Well, that’s the objections of the denialati out of the way.

The BoM did release The Australian Climate Observations Reference Network – Surface Air Temperature (ACORN-SAT) data on Friday and it looks excellent. Today I’m downloading some of the data for a project I’m involved in, so it’s good to have. The data were also used in the recent State of the Climate 2012 released by the Bureau and CSIRO.

Part of the impetus to get this done was a barely coherent set of assertions on how Australia’s climate records were being massaged by the Bureau. These assertions were formally submitted (pdf) as a request to audit climate records to the Attorney-General in February 2010. Co-signees were Senator Cory Bernardi, Joanne Nova (an alias), Andrew Barnham, Anthony Cox, James Doogue, Chris Gillham, Ken Stewart and Dr David Stockwell. They also alleged that BoM and CSIRO advice on climate change was misleading. This follows up similar fishing expeditions in New Zealand and the US yielding similar results. Not only were the records validated, quality control methods and subsequent adjustments improved those data giving us even more confidence that the record of warming they contain is unimpeachable.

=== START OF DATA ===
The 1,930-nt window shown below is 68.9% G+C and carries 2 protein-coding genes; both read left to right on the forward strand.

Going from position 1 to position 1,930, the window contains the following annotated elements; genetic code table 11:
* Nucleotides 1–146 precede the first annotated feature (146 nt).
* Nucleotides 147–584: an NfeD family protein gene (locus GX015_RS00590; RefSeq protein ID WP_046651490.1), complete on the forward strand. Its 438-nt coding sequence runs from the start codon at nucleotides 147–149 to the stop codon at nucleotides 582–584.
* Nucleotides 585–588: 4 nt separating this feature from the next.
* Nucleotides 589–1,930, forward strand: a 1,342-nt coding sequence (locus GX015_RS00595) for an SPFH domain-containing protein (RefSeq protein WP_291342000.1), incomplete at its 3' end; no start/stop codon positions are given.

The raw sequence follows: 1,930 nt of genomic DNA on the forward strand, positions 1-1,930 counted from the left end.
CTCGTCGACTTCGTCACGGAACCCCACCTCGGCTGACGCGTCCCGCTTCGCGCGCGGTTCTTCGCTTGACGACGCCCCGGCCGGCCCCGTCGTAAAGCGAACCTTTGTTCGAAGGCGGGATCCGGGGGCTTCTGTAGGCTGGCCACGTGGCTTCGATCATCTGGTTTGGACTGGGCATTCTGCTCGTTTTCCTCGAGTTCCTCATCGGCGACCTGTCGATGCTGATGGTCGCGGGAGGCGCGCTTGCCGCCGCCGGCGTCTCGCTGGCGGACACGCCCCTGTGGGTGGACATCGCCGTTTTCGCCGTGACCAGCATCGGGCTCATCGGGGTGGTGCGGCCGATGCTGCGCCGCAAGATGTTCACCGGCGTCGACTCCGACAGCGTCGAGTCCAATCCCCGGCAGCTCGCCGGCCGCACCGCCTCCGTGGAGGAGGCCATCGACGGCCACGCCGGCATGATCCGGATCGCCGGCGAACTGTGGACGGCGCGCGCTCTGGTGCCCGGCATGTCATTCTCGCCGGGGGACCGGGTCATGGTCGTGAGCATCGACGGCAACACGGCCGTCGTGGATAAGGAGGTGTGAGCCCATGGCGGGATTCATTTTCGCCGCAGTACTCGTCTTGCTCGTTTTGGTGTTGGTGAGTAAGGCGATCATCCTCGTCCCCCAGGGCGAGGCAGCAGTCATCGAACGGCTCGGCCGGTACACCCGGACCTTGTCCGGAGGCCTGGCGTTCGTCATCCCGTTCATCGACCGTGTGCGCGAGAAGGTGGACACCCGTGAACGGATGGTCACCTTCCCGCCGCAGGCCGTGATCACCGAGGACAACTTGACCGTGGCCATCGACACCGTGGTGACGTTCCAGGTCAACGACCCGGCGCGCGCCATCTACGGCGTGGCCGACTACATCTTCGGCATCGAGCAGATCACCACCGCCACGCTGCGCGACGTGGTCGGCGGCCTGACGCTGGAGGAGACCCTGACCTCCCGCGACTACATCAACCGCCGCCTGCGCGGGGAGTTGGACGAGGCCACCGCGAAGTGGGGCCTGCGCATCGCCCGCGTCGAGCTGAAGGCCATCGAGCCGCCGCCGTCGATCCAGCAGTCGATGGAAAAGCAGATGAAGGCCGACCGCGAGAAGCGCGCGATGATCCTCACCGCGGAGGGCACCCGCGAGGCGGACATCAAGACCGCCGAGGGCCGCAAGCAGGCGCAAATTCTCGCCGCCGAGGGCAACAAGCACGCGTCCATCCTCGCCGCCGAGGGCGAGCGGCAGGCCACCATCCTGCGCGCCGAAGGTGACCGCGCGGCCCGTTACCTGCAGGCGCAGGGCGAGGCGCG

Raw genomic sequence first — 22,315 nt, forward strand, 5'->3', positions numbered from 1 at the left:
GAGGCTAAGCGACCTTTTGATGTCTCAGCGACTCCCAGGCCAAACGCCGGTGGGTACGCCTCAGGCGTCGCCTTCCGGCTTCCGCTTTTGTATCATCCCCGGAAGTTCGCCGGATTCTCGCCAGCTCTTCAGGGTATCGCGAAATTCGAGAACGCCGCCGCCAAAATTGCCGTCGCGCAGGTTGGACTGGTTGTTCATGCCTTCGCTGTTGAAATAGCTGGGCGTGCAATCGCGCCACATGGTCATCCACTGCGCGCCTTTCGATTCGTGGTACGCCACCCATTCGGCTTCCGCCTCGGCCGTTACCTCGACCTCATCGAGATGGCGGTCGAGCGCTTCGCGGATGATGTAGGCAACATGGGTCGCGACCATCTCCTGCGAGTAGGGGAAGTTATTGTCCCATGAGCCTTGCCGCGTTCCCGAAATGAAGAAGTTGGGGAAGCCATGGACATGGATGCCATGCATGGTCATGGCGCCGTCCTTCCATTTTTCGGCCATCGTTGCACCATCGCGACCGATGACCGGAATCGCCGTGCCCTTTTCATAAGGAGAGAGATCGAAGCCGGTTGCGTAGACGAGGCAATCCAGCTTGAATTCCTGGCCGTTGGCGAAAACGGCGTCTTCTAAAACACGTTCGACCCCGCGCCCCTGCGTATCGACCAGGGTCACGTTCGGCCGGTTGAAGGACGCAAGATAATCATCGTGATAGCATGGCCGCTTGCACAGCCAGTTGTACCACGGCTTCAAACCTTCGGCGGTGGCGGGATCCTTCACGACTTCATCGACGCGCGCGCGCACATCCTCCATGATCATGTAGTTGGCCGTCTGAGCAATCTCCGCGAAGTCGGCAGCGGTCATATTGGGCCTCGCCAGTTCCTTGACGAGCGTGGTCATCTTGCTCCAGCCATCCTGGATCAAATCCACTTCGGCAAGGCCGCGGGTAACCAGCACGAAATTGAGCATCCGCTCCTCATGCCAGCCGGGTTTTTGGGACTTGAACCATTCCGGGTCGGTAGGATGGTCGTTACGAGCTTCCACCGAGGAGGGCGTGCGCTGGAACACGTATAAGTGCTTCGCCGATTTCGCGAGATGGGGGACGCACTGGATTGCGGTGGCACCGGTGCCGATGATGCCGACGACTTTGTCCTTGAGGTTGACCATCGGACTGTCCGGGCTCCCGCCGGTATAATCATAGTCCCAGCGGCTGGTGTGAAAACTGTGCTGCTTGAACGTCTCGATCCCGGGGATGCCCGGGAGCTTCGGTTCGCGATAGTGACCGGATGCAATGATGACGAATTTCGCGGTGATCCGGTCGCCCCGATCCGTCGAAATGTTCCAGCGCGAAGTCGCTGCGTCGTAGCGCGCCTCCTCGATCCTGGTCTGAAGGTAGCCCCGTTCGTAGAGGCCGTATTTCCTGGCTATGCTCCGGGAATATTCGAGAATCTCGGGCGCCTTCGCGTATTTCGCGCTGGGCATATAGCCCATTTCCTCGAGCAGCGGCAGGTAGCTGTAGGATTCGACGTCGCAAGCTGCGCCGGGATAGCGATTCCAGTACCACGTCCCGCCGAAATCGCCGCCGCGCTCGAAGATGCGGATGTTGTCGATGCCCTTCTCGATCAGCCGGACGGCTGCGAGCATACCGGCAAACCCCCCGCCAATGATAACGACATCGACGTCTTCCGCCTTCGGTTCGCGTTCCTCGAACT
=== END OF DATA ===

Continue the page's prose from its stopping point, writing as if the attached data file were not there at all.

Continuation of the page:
Improved methods, external international review and a more comprehensive coverage have led to the Bureau to claim they have the some of the best quality records of temperature of any country. I think they’re right.

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Written by Roger Jones

March 28, 2012 at 10:56 am

Climate shifts in The Australian

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SOUTHEASTERN Australia could be shocked by a surge in wild bushfires and heatwaves, according to research suggesting that scientists might have underestimated the suddenness of future climate change impacts.

So says the header in a short article in The Australian by science journalist Cheryl Jones, referring to this research. Heavily edited for space. Ah well.

Written by Roger Jones

March 27, 2012 at 12:39 am